1997-2001 (M-Q) 1991-1996 (M-Q) 1991-2001 (M-Q)
Observation 180 107 107
Mean -0.01 -0.09 -0.01
Std 0.39 0.46 0.22
t-statistic# -0.38 -2.04** -0.40
*, ** , *** Significant at the 10%, 5%, 1% level.
The estimation of risk has implications for determining the required rate of return on capital
employed, which is an important input to the investment analysis. Despite being generally
regarded as highly risky businesses, the airlines and shipping stocks in fact display a systematic
risk level that is at best close to the market average, although slightly different results were
obtained under different research designs. There is also evidence to suggest that beta on an
individual stock’s level appears to be unstable over time. There is also evidence of some
intervalling effect, although this is inconclusive.
For a (well-diversified) company that wishes to establish its required cost of equity capital in a
particular project, it can start by estimating the systematic risk of its publicly-traded equity or
the average industry stock, and then compute the required rate of return on such equity through
the Capital Asset Pricing Model. If the project is to be financed by a mix of debt and equity,
then the average cost of capital is the weighted average of the cost of these two sources of
funds. However, it needs to be stressed again that the required rate of return for the project (no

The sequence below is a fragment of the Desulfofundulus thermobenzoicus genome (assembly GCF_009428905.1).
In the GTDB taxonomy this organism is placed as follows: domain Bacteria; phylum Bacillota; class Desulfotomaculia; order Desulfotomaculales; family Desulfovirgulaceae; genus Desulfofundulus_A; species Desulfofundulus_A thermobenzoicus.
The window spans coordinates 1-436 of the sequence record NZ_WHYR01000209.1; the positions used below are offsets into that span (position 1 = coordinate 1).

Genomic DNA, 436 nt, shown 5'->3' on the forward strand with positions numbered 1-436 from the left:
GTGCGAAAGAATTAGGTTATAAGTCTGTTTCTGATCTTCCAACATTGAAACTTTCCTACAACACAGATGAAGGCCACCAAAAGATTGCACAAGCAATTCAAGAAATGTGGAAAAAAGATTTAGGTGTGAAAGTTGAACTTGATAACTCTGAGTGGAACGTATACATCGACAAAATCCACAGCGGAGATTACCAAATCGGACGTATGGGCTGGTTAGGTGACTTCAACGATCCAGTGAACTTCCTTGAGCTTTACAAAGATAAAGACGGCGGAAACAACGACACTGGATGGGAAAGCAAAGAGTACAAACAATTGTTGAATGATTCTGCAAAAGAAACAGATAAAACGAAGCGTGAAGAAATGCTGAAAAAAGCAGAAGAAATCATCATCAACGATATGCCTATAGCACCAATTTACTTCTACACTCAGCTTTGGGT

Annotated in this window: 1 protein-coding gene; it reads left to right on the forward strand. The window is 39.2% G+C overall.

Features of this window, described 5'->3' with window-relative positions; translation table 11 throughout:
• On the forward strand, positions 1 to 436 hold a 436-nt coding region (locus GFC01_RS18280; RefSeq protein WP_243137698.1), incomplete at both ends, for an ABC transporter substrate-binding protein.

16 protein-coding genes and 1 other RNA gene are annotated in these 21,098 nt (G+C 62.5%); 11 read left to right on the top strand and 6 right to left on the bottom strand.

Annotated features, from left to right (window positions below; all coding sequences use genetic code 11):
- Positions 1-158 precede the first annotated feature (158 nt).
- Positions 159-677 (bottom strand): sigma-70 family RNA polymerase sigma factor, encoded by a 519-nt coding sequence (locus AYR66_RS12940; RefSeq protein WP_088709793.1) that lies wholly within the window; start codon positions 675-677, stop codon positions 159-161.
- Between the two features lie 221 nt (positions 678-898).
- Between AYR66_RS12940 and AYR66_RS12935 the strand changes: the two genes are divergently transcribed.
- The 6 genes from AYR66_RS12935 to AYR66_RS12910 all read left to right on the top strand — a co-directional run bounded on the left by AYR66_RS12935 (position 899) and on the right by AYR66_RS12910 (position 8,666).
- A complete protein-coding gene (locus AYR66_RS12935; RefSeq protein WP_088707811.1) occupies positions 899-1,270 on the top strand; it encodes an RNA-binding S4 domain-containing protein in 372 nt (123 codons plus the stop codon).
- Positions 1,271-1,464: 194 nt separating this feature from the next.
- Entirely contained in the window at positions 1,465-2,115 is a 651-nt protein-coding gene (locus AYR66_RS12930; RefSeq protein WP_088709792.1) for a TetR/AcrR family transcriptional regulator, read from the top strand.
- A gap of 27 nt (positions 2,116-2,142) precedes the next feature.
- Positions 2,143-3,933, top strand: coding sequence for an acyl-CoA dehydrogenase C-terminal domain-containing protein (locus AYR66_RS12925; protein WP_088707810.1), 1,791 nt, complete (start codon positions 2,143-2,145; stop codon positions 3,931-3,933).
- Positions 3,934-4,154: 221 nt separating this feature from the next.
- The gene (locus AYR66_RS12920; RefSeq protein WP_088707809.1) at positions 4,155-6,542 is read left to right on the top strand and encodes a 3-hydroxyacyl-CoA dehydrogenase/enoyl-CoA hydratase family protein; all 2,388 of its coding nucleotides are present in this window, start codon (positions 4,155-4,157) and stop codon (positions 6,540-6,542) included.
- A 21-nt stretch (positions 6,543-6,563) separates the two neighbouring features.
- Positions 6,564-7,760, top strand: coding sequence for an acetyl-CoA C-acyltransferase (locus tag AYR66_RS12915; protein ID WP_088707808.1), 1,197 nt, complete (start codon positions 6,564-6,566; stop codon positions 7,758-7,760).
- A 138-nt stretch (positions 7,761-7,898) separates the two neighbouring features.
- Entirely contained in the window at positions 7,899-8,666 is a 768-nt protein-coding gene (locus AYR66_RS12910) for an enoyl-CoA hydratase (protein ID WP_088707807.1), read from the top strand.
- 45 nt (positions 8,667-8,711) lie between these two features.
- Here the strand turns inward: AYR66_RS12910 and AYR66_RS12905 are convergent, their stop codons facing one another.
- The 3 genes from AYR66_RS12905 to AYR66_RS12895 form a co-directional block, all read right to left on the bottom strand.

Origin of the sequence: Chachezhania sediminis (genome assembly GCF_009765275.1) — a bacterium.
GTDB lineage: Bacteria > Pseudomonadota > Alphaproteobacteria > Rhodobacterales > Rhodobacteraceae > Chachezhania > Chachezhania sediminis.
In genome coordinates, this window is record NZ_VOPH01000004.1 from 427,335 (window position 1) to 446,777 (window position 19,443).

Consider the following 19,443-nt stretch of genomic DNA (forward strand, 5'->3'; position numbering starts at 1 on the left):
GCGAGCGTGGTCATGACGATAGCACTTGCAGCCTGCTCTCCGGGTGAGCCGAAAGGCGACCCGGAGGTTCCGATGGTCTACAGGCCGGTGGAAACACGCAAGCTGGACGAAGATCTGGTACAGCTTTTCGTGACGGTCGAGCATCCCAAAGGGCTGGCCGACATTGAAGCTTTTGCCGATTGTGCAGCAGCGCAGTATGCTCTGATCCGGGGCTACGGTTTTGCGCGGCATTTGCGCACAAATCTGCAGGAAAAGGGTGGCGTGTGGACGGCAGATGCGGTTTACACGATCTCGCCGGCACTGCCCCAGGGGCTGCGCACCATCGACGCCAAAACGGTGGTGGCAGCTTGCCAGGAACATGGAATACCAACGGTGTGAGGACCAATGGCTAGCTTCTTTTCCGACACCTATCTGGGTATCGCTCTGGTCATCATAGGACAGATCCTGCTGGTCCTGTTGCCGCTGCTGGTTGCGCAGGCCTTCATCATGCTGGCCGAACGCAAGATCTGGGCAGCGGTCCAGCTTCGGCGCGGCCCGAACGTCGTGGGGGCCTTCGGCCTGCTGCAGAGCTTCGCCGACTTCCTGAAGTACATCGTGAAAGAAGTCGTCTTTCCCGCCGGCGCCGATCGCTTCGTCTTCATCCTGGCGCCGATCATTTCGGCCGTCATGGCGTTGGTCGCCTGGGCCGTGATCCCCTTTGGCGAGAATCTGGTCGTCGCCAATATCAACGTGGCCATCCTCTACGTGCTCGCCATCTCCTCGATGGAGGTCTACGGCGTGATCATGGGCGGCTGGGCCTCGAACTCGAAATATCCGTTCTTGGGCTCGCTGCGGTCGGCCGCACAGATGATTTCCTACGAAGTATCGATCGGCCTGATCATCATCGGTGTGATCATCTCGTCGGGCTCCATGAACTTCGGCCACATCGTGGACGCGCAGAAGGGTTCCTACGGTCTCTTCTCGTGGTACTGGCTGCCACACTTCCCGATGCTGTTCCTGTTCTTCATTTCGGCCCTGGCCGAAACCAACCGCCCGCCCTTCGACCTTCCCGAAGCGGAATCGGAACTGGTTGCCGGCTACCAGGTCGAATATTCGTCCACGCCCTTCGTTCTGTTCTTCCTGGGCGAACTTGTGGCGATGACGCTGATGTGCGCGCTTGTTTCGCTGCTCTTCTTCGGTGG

matter how it is financed) depends solely on its own systematic risk, as measured by the
marginal contribution of its future payoffs to the portfolio risk of the company’s investments
(theoretically, this should be a proportional holding of the market portfolio). Given the various
difficulties in arriving at a reliable beta estimate from historical return data, one has to be
careful in using as the benchmark a beta estimate obtained for a single stock or over a single
historical time period. On a more pragmatic note, future research should aim to identify more
reliable ways of determining the cost of capital applicable for investment decision-making.
Cullinane, K. and Gong, X. (2002). The mispricing of transportation initial public offerings in
the Chinese mainland and Hong Kong. Maritime Policy & Management 29(2), 107-118.
Dimson, E. (1979). Risk measurement when shares are subject to infrequent trading. Journal
of Financial Economics 7, 197-226.
Kavussanos, M.G. and Marcoulis, S. (2001). Risk and return in transportation and other U.S.
and global industries. Boston: Kluwer Academic Publishers.
Sharpe, W.F. (2000). Portfolio theory and capital markets. New York: McGraw-Hill, Inc.
Sharpe, W.F. and Cooper, G.M. (1972). Risk-return classes of New York Stock Exchange
common stocks, 1931-1967. Financial Analysts Journal, March-April, 46-54, 81.
Scholes, M. and Williams, J. (1977). Estimating betas from non-synchronous data. Journal of
Financial Economics 5, 309-327.
Stokes, P. (1996). Problems faced by the shipping industry in raising capital in the securities
markets. Maritime Policy & Management 23(4), 397-405.
(This article is based on a paper by Gong, X., Firth, M., Cullinane, K. and Wang, T.F. (2002) A
High Risk – Low Beta Business? presented at the International Association of Maritime
Economists Annual Conference, Panama, November 11-15, 2002.)